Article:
What do Fantasy Baseball, Nick Hornby, and Gina Barreca have in common? They’ve all popped up in my life within a few weeks of each other, and strangely, when blended together, have inspired today’s blog post. This, of course, is the obvious answer, but figuring out exactly how they’ve done so is the tricky part. Any guesses? There’s a clue in the blog title…
Okay, I’ll put you out of our misery and tell you. Nick Hornby and Gina Barreca are both brilliant critics and hilarious writers. If you don’t follow Gina’s blog, you really should, and if you haven’t read Nick (yes, I’m on a first-name basis – in my head – with both of them) by now, well, you’ve got some ‘esplainin’ to do. Aside from that, however, they also seem to be clued into a similar wavelength, as they’ve both written about a phenomenon Nick calls “Fantasy Literature” and Gina calls “imaginary tradeoffs”.
Familiar with Fantasy Football leagues? I was having lunch with a friend the other day who mentioned her recent obsession with her Fantasy Baseball league – the first time I’d heard of such a thing, but maybe I was just late coming to the game (that happens sometimes, I can’t be on top of everything, you know). It works in pretty much the same way, where you get to create a team (a fantasy team, your dream team, if you could have any and all the ball players in, well, not the world, but the States at least, on one team, this is your chance). You get a league of people together, either private or public, and then have your own draft, and then depending on how your players do during the games they play in real life, they get awarded so many points for being on your team. The person with the most amount of points from players on their team (or something like that) wins at the end of the season (for a blog post that explains this in a little bit fuller, okay, better, detail, go here). My friend was lamenting she was unable to choose her players “in person;” instead she had to rank them and then let the autopilot fill in, so she only has one Sox player (Youk, I think, if memory serves) actually on her fantasy team, but that’s how the cards fall, I guess. Anyway, that aside, I was thrilled when later that same day, I read a passage in Nick Hornby’s Pollysyllabic Spree that went like this:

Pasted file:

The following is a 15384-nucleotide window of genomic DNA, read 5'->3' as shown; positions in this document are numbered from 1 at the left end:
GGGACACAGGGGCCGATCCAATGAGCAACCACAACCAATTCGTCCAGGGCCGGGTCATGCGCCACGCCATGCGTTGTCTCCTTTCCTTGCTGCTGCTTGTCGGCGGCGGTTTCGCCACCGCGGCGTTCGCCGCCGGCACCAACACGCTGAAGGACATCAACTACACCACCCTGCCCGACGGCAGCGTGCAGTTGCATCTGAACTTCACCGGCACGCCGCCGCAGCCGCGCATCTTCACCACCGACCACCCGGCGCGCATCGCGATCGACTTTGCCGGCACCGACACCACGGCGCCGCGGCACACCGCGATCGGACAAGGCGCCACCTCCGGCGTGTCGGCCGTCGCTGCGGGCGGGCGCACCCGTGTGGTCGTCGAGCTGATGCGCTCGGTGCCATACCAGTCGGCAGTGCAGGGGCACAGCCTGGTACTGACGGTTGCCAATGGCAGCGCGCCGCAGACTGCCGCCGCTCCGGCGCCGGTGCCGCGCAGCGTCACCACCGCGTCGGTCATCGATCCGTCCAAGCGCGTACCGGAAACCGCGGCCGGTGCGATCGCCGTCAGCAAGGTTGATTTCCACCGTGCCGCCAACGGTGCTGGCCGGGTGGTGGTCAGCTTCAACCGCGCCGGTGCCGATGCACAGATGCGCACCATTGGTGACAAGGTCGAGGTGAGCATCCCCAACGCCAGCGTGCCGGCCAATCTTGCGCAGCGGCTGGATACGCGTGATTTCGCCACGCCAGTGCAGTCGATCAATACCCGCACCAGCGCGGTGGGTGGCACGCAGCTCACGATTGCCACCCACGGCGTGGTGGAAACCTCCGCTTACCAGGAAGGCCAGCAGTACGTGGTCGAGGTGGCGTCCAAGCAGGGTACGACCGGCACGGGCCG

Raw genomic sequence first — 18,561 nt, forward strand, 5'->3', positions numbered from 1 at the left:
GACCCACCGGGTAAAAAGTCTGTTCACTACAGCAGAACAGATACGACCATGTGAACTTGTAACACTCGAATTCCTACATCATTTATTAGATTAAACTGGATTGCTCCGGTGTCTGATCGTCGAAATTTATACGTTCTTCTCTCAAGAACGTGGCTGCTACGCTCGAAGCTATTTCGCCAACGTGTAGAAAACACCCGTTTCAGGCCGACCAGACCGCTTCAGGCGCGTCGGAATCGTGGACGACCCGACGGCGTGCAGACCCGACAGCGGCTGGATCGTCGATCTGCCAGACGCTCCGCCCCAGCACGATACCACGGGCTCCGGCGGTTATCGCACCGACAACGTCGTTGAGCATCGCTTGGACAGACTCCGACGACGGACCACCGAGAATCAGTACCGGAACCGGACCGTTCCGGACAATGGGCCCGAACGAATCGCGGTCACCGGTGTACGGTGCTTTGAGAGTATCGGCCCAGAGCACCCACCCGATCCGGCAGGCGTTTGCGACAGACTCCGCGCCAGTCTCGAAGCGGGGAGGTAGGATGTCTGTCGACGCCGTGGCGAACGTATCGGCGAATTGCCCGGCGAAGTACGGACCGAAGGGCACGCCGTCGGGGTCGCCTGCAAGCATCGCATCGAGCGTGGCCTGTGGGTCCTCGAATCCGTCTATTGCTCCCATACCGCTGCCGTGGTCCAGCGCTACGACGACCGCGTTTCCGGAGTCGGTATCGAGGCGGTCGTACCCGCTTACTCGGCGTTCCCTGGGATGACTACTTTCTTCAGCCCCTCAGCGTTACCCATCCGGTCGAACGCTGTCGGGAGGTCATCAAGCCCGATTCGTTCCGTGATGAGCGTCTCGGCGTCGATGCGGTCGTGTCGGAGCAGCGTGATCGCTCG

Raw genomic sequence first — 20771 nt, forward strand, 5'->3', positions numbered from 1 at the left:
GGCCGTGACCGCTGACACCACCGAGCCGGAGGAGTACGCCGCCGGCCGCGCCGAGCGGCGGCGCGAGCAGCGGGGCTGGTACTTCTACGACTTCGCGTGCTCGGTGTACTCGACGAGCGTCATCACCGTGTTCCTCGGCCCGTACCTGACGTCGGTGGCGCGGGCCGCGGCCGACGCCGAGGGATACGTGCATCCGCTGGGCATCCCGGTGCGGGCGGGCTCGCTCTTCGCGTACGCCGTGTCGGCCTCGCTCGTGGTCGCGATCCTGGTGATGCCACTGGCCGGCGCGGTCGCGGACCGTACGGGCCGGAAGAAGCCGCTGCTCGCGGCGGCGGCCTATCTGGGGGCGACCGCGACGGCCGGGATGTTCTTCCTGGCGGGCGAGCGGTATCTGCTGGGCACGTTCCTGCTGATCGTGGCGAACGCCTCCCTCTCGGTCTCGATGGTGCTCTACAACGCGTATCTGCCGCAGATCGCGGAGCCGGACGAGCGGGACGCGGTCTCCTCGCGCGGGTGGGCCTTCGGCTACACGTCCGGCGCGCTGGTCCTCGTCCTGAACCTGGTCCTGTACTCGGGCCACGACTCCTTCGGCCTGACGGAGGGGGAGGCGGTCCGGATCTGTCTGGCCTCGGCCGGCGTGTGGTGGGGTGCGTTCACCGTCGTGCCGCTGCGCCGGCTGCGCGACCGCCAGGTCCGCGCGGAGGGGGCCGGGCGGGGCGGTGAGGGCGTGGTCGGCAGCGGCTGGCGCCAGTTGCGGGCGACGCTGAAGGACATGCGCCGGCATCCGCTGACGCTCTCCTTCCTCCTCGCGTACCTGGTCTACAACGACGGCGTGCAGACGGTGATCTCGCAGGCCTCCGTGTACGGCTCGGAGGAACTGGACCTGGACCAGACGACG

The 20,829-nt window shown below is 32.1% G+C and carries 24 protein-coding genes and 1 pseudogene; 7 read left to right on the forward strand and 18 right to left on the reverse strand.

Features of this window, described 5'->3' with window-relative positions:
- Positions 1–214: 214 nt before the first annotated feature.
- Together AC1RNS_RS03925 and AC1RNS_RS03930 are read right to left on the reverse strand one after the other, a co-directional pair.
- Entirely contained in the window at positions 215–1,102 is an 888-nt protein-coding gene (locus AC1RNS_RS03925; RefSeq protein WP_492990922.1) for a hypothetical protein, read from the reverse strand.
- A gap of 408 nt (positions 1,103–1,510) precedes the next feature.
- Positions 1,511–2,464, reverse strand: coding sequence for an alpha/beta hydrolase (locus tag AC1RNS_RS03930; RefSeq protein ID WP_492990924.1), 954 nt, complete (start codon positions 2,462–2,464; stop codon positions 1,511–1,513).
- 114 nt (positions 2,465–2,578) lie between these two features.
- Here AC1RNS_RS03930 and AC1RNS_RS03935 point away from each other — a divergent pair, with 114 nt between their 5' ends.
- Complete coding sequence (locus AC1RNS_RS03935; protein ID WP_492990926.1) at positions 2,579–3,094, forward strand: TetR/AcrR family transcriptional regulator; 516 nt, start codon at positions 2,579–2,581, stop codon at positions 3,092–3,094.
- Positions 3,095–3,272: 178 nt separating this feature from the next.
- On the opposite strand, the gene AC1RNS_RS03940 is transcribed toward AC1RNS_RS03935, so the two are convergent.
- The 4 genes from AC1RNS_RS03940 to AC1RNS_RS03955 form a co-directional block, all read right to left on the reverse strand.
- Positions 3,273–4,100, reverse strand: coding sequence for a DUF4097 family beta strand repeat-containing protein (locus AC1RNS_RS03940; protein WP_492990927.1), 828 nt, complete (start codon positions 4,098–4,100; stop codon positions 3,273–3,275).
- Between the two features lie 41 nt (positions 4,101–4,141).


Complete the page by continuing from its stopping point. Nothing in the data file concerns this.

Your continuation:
“Reading…now means that one can, if one wants, play Fantasy Literature – match writers off against each other and see who won over the long haul.”
Brilliant! And which reminded me of one of Gina’s blog posts the same friend had forwarded me sometime recently, entitled “Would You Trade T.S. Eliot for George Eliot?” about something similar, only in Gina’s case, she takes it a step further.
“What else are imaginary tradeoffs? I’d give up Scrabble for Monopoly. I’d give up The New Yorker for People. I would give up the paintings of Van Gogh for The Simpsons. I would give up Marilyn Monroe for Mae West, T.S. Eliot for George Eliot, Arthur Miller for Tennessee Williams, Ernest Hemingway for Virginia Woolf, Woody Allen for Lily Tomlin, Naomi Wolf for Cynthia Heimel, Andy Rooney for Dave Barry, and Andy Warhol for a flip-top soup can.”
While I may not agree with all her tradeoffs, for the sentiment – Double Brilliant!
So what if we combine the two? Though being generally interested in baseball, I confess to not being obsessed with players stats, teams other than the Sox, Yanks, and Mets, nor do I like to think too long about how much money these guys are getting paid to hit a little ball with a stick and run around some sand bags (shock, gasp, take a moment – okay? Moving on.). This basically means that a Fantasy Baseball league would not be for me, but a Fantasy Literature league that not only pits book against book, author against author, but also life against books and personal desires against practical realities? I’m trembling with excitement at the thought.
In my Fantasy league, Tolkein would win over C.S. Lewis. Little House on the Prarie over American Girls. Nick Horby’s essays in The Polysyllabic Spree would tie with Anne Fadiman’s Ex Libris. Memoirs of a Geisha, movie vs. book, would tie. A hike in the woods over Gone with the Wind, any day of the week. How I Met Your Mother would win over FRIENDS. I would give up my car for the ability to eat starch again without a belly ache. I would go through life without my left arm, for the ability to sing like Etta James.
It’s a bit of an awakening (sorry, Kate Chopin, no pun intended) to think about where your priorities might lie.